So if they are the same.....the regulator needs to bulk charge until the voltage reaches 14.8v. Then hold that voltage and reduce the current until we are at around 2% of the capacity. They are then fully charged.
So once you know this you can measure how long it takes to fully charge after the voltage reaches 14.8v.
When you reach 14.8 then you might be around 85% full... the time it then takes to get to 2% of capacity is the rest.
But check with the battery maker what the absorbtion voltage should be...14.1 seems too low
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Old 05-01-2011, 14:22   #3
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Quote:
Originally Posted by brianontheroad View Post
Is it possible to make a ROUGH estimation of battery charge % by how the charge tapers off? I have a 3 stage 45 amp charger and only rarely does it ever kick up to 45 amps and usually tapers down to 10 - 15 amps within the first hour and down to around 4 before I kill the generator.

We have a newish bank of 4 golfcarts (new in July this year thanks to Auspicious' SAMs membership -- I won't forget that kindness!) and I've been monitoring it with a Victron battery monitor -- I changed the settings on the battery monitor to not reset as full until the batteries read 14.1 Volts for 20 minutes or so basically so I can just keep an eye on amps in/out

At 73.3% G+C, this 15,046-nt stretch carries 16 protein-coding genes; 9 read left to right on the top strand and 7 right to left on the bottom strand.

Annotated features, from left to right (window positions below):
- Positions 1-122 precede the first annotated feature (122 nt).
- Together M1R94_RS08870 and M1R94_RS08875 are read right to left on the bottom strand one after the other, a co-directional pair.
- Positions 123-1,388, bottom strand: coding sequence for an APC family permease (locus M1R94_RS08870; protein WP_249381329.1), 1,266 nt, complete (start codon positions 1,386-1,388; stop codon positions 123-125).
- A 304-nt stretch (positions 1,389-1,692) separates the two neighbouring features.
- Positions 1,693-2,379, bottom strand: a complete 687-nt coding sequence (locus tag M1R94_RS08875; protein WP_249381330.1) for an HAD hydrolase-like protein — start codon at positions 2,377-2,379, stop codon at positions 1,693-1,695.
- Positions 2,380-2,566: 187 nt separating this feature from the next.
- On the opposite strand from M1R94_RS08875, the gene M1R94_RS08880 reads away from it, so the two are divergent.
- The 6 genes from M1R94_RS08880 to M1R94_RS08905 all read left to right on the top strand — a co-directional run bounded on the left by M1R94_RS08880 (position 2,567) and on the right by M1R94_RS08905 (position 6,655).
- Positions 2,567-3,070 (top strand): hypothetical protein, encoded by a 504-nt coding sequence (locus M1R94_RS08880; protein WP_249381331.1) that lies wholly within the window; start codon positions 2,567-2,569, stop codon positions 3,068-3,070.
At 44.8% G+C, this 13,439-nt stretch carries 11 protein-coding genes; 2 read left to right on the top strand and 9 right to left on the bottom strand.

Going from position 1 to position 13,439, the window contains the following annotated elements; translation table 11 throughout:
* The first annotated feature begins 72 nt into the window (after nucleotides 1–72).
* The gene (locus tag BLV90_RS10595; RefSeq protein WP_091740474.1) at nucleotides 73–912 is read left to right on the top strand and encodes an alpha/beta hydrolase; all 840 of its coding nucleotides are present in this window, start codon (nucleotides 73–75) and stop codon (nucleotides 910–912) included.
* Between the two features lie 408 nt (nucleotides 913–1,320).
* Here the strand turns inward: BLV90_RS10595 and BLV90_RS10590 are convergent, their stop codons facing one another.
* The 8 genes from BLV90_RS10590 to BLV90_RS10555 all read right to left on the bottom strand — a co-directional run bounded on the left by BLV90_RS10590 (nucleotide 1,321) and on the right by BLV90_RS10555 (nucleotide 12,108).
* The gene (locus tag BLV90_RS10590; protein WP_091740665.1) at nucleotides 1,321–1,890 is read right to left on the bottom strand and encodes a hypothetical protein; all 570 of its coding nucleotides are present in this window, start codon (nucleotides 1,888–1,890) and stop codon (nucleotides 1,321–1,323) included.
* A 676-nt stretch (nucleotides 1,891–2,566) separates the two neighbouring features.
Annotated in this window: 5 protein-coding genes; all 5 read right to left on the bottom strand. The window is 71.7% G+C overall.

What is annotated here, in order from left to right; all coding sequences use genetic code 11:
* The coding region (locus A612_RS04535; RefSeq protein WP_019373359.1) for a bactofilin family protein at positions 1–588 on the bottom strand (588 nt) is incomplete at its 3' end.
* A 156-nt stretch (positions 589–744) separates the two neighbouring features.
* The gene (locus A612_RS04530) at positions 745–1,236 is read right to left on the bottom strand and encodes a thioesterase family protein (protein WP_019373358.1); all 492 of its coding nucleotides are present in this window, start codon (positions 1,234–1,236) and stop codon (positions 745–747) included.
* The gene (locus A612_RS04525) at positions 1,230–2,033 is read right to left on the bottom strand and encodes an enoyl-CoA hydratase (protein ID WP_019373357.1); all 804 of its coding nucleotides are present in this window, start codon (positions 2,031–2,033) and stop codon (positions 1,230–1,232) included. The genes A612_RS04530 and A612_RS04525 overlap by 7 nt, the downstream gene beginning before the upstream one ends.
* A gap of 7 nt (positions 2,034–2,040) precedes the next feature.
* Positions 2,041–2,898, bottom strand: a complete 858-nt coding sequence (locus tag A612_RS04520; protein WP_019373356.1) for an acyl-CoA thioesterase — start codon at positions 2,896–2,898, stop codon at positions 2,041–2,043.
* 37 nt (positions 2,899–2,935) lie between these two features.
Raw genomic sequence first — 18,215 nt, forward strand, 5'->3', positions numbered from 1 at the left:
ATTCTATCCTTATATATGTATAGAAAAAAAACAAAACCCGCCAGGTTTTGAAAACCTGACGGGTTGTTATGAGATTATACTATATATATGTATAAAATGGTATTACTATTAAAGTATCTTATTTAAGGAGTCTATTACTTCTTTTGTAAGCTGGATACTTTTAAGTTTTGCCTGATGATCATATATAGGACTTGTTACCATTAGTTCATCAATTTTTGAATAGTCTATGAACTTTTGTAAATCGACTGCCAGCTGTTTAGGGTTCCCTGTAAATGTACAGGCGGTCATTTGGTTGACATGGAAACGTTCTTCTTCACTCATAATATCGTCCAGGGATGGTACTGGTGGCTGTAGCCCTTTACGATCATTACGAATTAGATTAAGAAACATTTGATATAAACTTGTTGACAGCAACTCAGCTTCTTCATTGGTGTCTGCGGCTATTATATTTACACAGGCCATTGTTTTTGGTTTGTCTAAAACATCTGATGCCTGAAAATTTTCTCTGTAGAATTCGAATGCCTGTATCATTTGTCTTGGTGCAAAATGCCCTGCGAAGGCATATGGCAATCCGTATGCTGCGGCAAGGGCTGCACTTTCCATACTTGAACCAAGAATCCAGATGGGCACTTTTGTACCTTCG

since making that change I've found my total amp hours used floats between 100 - 160 depending on my days usage and I run the generator for a few hours and it drops down to around 100.

It used to reset to 0 after I let the generator run long enough but I realized that wasn't an accurate reading, not that this is either but my question is this -- when the charge tapers down to <1% of the bank size is that good enough? I realize I need to fully charge the batteries at some point and equalize them (they were last equalized the beginning of this month) but I'm curious if I can tell anything by how much charge they're accepting

Thanks!

Brian
When you hit 2% or less of the banks 20 hour Ah rating at absorption voltage, around 14.4 volts, not float, you are pretty much full.